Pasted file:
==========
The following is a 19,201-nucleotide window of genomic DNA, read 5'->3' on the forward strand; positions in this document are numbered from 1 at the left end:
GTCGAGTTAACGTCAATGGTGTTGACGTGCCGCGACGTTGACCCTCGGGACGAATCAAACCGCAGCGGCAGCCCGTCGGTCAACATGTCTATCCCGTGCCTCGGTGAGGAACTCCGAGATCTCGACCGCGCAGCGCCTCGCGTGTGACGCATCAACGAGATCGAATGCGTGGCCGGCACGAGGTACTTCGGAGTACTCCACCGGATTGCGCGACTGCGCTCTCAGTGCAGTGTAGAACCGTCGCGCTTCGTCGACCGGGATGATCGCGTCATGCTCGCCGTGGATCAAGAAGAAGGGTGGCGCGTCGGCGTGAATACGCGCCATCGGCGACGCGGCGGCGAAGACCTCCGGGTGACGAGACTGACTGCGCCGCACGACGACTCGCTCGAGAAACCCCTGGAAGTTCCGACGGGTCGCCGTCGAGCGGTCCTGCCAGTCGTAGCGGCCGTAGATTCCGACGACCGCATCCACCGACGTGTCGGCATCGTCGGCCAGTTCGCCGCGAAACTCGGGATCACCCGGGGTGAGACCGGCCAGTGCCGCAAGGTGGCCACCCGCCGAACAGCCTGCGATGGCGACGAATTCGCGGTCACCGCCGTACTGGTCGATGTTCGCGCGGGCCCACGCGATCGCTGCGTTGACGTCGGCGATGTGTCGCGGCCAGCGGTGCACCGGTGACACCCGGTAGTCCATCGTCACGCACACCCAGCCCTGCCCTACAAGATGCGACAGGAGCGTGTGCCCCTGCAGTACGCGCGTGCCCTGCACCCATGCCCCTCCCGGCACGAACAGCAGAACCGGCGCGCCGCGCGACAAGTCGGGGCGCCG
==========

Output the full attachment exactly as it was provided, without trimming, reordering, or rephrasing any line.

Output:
The following is a 19,201-nucleotide window of genomic DNA, read 5'->3' on the forward strand; positions in this document are numbered from 1 at the left end:
GTCGAGTTAACGTCAATGGTGTTGACGTGCCGCGACGTTGACCCTCGGGACGAATCAAACCGCAGCGGCAGCCCGTCGGTCAACATGTCTATCCCGTGCCTCGGTGAGGAACTCCGAGATCTCGACCGCGCAGCGCCTCGCGTGTGACGCATCAACGAGATCGAATGCGTGGCCGGCACGAGGTACTTCGGAGTACTCCACCGGATTGCGCGACTGCGCTCTCAGTGCAGTGTAGAACCGTCGCGCTTCGTCGACCGGGATGATCGCGTCATGCTCGCCGTGGATCAAGAAGAAGGGTGGCGCGTCGGCGTGAATACGCGCCATCGGCGACGCGGCGGCGAAGACCTCCGGGTGACGAGACTGACTGCGCCGCACGACGACTCGCTCGAGAAACCCCTGGAAGTTCCGACGGGTCGCCGTCGAGCGGTCCTGCCAGTCGTAGCGGCCGTAGATTCCGACGACCGCATCCACCGACGTGTCGGCATCGTCGGCCAGTTCGCCGCGAAACTCGGGATCACCCGGGGTGAGACCGGCCAGTGCCGCAAGGTGGCCACCCGCCGAACAGCCTGCGATGGCGACGAATTCGCGGTCACCGCCGTACTGGTCGATGTTCGCGCGGGCCCACGCGATCGCTGCGTTGACGTCGGCGATGTGTCGCGGCCAGCGGTGCACCGGTGACACCCGGTAGTCCATCGTCACGCACACCCAGCCCTGCCCTACAAGATGCGACAGGAGCGTGTGCCCCTGCAGTACGCGCGTGCCCTGCACCCATGCCCCTCCCGGCACGAACAGCAGAACCGGCGCGCCGCGCGACAAGTCGGGGCGCCG